George Floyd’s 2nd grade essay reveals he wanted to be a Supreme Court justice

Texas teacher, Waynel Sexton, says, 'I'm sure this isn't the way he envisioned being famous or bringing justice'

Essay and art from Waynel Sexton’s Facebook

An essay written by an 8-year-old George Floyd has emerged, showing he had big dreams to serve his community. 

The piece was shared by Waynel Sexton, Floyd’s 2nd-grade teacher, at the Frederick Douglass Elementary School in Texas. 

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For a Black History assignment, Sexton asked the students to write “How will you impact the future?” or “What will you do to make a difference?”

Floyd made it clear that he wanted to be a Supreme Court judge when he grew up and would work for justice.

As a boy, it seemed that “Perry,” as he was called by friends and family, understood the power that a judge yielded.

“When people say, ‘Your honor, he did rob the bank, I will say, ‘Be seated.’ And if he doesn’t, I will tell the guard to take him out. Then I will beat my hammer on the desk. Then everybody will be quiet,” he wrote.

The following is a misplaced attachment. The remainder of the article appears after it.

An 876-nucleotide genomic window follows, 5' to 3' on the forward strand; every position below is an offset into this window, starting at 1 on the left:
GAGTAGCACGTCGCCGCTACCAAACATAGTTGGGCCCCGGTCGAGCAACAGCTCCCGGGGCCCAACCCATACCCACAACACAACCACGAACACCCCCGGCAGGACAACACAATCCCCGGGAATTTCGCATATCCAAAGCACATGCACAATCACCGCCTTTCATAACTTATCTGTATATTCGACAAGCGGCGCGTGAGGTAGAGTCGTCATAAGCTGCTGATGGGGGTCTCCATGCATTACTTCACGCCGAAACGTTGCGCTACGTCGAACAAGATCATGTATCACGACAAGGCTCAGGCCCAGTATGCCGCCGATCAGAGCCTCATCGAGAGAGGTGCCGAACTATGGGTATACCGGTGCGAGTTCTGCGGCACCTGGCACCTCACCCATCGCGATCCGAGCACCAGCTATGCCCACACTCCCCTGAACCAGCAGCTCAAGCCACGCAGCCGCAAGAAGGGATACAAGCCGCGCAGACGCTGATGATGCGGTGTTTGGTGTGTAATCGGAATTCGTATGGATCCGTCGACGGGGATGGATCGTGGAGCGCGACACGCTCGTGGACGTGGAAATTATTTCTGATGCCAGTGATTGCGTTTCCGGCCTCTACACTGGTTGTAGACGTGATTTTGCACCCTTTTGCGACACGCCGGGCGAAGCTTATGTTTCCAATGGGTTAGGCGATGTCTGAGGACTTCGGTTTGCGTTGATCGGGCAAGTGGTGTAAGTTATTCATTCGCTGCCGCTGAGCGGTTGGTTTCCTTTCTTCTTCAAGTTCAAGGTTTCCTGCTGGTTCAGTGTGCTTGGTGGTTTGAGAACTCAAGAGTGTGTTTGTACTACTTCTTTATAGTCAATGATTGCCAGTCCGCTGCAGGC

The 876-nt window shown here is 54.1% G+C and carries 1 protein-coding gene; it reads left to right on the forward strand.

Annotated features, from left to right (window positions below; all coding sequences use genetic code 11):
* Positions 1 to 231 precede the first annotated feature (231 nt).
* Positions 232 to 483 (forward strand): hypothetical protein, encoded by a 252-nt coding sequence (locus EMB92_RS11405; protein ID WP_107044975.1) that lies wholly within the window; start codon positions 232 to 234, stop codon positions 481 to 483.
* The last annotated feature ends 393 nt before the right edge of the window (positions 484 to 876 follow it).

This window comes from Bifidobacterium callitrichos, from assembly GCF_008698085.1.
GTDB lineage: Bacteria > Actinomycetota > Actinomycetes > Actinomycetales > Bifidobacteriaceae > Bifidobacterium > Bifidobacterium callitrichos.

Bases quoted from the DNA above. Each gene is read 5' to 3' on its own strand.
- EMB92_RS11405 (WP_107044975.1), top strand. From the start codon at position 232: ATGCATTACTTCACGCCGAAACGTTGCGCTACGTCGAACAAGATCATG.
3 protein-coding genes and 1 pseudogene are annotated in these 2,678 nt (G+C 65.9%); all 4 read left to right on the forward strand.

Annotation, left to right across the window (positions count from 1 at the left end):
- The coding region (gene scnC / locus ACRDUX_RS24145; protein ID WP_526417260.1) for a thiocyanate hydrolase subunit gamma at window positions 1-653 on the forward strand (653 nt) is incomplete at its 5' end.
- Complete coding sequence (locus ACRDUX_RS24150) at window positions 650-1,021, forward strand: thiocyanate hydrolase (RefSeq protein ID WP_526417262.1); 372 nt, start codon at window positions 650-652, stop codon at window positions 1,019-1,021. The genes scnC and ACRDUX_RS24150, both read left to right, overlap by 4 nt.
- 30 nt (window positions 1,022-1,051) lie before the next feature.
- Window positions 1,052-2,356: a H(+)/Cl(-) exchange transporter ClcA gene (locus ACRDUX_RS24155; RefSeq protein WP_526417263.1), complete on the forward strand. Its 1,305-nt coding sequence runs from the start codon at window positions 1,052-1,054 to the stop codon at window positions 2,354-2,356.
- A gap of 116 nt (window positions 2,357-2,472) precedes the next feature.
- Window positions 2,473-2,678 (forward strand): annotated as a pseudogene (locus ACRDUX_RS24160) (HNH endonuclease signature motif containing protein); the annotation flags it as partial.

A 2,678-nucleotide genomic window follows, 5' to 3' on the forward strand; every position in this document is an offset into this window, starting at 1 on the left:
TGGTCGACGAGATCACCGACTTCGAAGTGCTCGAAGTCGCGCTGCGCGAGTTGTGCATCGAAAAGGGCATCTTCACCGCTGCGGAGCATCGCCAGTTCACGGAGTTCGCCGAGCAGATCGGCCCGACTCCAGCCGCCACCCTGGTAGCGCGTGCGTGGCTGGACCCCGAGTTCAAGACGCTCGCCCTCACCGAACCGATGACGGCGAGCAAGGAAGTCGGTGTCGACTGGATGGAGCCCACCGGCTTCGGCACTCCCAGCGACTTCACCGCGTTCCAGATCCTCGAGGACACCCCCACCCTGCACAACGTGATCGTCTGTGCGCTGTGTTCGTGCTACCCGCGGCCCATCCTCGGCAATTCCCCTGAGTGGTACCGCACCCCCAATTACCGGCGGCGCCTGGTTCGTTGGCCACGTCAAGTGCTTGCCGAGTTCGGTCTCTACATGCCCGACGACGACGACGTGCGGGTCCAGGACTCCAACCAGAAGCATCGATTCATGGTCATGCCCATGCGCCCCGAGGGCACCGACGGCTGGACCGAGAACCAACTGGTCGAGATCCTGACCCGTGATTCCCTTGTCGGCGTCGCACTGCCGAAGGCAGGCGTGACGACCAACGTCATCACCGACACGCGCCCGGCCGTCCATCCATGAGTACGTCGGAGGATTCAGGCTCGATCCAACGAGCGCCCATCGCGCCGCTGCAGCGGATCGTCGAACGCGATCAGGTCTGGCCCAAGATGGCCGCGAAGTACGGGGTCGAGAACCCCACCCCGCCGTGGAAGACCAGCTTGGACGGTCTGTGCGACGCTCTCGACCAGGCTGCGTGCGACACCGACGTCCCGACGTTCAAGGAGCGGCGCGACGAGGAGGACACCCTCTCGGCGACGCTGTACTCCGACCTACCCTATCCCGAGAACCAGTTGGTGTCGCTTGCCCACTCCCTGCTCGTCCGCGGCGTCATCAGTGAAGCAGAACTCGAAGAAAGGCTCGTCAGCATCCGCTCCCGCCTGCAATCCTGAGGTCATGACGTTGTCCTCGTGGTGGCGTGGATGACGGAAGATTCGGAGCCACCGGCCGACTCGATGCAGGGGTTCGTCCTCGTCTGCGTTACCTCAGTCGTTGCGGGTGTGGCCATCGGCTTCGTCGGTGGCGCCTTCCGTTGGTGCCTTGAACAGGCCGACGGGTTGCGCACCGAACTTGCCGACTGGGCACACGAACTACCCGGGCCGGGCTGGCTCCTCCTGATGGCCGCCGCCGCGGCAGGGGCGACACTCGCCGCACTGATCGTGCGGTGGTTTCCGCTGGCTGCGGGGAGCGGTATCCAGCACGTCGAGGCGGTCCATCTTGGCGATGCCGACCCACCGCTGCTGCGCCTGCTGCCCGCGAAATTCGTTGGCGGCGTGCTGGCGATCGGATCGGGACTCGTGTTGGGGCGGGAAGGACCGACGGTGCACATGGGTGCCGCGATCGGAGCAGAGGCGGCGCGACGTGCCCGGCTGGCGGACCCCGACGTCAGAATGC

The essay remains one of Sexton’s favorite memories of Floyd, who was killed by a former Minneapolis police officer on Memorial Day. 

“My heart breaks for his family,” Sexton told CNN. “How could we have known that the little boy, the little 8-year-old who drew this precious, delightful picture about justice and wanting to be justice, 38 years later his life would be taken.”

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She went on to describe Floyd as a “quiet” kid who “was a delight to have in the classroom.”

The irony is noted, “Sadly, I’m sure this isn’t the way he envisioned being famous or bringing justice.”

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